To tame the beasesand defy death, Orpheus' weapon was beauty - according to the most human of the old myths. The scenario for last night's premiere by the Stuttgart Ballet isn't that simple.

Edward Bond, the poet who conceived this "Orpheus," sees in it the whole story of mankind. He invokes themes that are not the classical ones of the bards, but the historical ideas of such thinkers as Nietzsche, Darwin, Maithus and Marx. This cornucopia of material presented a formidable challenge to composer Hans Werner Henze and choreographer William Forsythe. They met it head on and, during the course of the evening, quite often came out victorious.(FOOTNOTE)orsythe makes the story as simple to follow as classic comics. Yes, there's a pop element in the way he equates barbarism and insanity, the animal hunt and the class struggle theology and science fiction. The mass of his people move spastically, whether they are doing a tribal dance or one of fashionable society.

Hades, as he depicts it, is only a trifle worse than our world. Death's messengers move like Frankenstein monsters and Apollo punctuates classical steps like a spaceman robot. Eurydice, a neat role for Birgit Keil's long limbs, dances on points as if they were stilts and flops into adagio duets as if not fully toilet trained. Orpheus, though, moves as if he were in the act of discovering what it means to be lyrical. The choreography for this role is Forsythe's finest achievement and Richard Cragun kept it fresh to the end.

The movement and Henze's music were inseparably meshed as some of the simpler vocal and percussive sounds issued from the dancers, while the orchestral part was haunting and complex. Alex Manthey's basic box set suggests a tenement courtyard, a padded cell and a spaceport lobby - all appropriate for the scenario's themes.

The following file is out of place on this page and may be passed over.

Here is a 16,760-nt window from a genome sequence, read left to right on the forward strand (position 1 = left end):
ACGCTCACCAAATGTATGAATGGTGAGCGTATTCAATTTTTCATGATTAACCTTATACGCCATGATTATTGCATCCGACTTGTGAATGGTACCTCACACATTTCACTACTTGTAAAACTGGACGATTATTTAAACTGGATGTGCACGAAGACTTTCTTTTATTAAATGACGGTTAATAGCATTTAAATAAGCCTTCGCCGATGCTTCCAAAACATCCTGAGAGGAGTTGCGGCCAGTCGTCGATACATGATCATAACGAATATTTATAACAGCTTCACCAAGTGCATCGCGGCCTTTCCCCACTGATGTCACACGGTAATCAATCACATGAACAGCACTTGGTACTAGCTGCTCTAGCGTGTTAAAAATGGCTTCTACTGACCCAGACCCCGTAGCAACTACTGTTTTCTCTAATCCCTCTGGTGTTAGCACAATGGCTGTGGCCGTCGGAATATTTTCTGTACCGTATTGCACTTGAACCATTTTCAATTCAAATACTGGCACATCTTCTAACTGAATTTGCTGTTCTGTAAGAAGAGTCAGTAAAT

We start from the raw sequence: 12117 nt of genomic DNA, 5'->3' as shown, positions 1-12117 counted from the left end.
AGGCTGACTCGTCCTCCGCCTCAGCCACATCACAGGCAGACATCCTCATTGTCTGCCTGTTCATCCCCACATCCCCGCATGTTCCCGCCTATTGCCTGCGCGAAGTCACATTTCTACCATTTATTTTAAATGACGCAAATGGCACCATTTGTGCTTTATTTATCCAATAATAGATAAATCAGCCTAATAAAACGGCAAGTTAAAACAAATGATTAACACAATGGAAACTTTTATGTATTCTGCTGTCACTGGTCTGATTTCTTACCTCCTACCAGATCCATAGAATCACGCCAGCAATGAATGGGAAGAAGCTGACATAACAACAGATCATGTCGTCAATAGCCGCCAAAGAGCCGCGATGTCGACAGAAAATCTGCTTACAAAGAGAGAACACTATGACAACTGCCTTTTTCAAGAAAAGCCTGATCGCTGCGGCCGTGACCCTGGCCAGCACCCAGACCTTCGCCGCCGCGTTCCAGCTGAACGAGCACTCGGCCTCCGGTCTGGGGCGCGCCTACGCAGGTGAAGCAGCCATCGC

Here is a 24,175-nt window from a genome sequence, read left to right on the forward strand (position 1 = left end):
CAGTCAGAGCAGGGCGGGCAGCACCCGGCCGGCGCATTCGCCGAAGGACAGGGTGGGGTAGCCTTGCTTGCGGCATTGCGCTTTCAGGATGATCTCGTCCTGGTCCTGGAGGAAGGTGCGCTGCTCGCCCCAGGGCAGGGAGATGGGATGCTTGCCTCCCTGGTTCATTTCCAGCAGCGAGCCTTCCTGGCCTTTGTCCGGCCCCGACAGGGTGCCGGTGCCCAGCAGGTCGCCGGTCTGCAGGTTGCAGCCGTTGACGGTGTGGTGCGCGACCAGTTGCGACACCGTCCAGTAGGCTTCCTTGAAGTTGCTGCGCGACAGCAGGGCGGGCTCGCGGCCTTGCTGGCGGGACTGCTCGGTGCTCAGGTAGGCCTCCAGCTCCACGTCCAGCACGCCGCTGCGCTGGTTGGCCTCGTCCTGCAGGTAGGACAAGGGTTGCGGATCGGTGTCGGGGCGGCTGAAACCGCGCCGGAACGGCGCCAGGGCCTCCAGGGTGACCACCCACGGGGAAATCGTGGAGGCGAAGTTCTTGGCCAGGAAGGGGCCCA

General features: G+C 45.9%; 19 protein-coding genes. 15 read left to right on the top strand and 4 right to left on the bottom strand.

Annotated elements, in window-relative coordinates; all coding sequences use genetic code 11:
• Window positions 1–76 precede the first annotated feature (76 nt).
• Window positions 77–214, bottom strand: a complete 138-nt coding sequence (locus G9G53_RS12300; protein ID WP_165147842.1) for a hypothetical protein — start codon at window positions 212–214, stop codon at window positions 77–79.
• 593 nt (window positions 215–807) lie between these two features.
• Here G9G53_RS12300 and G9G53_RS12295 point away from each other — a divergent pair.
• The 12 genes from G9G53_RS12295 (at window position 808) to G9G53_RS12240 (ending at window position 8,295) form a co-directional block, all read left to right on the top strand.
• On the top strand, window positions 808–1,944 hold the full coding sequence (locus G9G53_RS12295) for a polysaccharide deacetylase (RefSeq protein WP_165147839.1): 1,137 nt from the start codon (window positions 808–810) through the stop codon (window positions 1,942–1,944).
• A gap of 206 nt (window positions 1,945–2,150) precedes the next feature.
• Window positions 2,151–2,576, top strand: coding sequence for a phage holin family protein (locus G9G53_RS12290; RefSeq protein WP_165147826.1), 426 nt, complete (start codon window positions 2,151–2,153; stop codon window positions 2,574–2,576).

Yet this "Orpheus" is not an avantgarde work. For anyone who has seen the Living Theatre's movement plays or Pina Bausch's propaganda dances it doesn't have their intensity or distillation of effects. The closest thing to it in American dance is Jerome Robbins' "Watermill," which takes the discoveries of Robert Wilson's live panoramas and relates them to traditional dance forms.

Forsythe's work is more sustained than the Living Theatre's or Bausch's, and even those in the Kennedy Center audience who had a low-threshold for the grotesque and dissonant were touched by the simple ending as Orpheus, with his broken lyre, creates a human music and Eurydice moves ever more proudly in a great circle.(END FOOT)